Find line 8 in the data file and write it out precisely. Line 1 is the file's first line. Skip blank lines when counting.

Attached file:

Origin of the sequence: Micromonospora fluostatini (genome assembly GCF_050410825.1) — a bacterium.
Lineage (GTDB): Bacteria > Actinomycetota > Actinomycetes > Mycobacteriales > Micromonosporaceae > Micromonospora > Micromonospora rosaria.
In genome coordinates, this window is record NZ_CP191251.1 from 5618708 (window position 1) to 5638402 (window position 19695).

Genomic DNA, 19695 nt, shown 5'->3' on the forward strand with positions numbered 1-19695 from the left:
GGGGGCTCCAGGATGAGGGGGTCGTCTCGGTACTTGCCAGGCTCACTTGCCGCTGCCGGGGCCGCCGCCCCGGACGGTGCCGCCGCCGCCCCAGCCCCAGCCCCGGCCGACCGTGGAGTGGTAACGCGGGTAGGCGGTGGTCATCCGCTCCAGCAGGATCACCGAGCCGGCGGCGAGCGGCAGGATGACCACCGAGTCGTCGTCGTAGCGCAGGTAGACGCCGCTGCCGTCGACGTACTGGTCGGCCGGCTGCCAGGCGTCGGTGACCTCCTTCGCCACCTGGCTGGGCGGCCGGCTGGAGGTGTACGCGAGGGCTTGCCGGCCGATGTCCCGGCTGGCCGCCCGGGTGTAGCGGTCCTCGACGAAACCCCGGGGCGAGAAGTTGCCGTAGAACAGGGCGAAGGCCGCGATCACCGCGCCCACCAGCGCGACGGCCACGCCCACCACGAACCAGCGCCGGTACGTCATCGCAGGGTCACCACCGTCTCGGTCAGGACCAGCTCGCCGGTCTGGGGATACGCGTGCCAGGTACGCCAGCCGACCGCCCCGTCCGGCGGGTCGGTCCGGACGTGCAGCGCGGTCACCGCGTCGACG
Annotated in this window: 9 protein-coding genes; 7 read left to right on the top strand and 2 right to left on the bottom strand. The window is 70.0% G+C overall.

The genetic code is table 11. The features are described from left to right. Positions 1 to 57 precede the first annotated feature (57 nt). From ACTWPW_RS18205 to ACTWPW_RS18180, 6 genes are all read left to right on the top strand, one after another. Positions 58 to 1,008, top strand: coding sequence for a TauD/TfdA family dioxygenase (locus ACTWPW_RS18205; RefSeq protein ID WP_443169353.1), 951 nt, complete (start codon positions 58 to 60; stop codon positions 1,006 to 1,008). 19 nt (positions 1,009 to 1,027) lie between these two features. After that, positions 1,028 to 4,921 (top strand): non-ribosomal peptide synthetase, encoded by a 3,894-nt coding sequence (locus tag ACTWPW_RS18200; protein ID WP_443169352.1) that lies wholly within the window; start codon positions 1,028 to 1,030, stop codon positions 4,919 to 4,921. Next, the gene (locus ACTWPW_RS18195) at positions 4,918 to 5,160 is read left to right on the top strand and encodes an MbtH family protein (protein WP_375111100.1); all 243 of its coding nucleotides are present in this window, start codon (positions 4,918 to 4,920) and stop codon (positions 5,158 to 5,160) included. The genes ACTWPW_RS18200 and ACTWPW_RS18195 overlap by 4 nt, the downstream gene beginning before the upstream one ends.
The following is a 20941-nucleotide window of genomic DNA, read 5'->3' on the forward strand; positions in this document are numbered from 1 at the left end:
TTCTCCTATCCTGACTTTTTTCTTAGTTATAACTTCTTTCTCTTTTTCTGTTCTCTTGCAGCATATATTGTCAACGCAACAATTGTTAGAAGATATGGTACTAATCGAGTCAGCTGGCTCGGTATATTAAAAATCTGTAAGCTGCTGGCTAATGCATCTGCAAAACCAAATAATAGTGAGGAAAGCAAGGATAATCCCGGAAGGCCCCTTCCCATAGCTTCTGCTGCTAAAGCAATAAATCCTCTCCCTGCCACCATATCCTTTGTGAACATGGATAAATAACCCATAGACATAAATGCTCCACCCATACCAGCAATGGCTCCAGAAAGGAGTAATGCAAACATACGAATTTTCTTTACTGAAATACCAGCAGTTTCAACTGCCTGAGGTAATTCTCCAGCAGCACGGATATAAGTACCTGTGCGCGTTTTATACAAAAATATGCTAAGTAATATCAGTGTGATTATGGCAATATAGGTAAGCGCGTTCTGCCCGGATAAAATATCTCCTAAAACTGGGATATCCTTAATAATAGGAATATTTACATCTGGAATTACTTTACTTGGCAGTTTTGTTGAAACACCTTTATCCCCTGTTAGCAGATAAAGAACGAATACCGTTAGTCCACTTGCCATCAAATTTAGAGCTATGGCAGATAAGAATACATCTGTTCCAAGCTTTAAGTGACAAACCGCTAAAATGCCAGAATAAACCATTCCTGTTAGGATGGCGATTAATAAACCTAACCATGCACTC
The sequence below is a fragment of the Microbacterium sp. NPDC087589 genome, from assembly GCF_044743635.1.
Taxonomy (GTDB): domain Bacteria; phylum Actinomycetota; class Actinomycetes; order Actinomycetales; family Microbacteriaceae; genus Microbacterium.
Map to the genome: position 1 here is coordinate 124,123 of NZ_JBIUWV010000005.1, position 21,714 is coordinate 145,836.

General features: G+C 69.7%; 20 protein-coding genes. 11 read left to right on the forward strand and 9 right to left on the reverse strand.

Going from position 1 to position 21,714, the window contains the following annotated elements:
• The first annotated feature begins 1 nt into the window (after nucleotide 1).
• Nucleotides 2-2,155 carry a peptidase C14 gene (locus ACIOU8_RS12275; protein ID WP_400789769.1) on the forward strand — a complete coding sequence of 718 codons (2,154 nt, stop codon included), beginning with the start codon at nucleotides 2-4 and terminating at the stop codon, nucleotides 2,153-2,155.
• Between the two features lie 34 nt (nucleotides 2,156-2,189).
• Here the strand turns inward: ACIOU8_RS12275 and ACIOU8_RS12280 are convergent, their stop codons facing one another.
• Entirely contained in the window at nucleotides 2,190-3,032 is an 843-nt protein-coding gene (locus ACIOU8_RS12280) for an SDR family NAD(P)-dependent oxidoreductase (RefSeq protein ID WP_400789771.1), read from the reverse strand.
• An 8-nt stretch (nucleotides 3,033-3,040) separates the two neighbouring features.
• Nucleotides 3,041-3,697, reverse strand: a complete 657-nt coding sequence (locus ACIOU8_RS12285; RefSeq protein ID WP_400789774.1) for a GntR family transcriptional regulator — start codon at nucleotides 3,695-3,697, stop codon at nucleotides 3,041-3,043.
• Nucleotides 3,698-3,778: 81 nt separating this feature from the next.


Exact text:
The following is a 20941-nucleotide window of genomic DNA, read 5'->3' on the forward strand; positions in this document are numbered from 1 at the left end: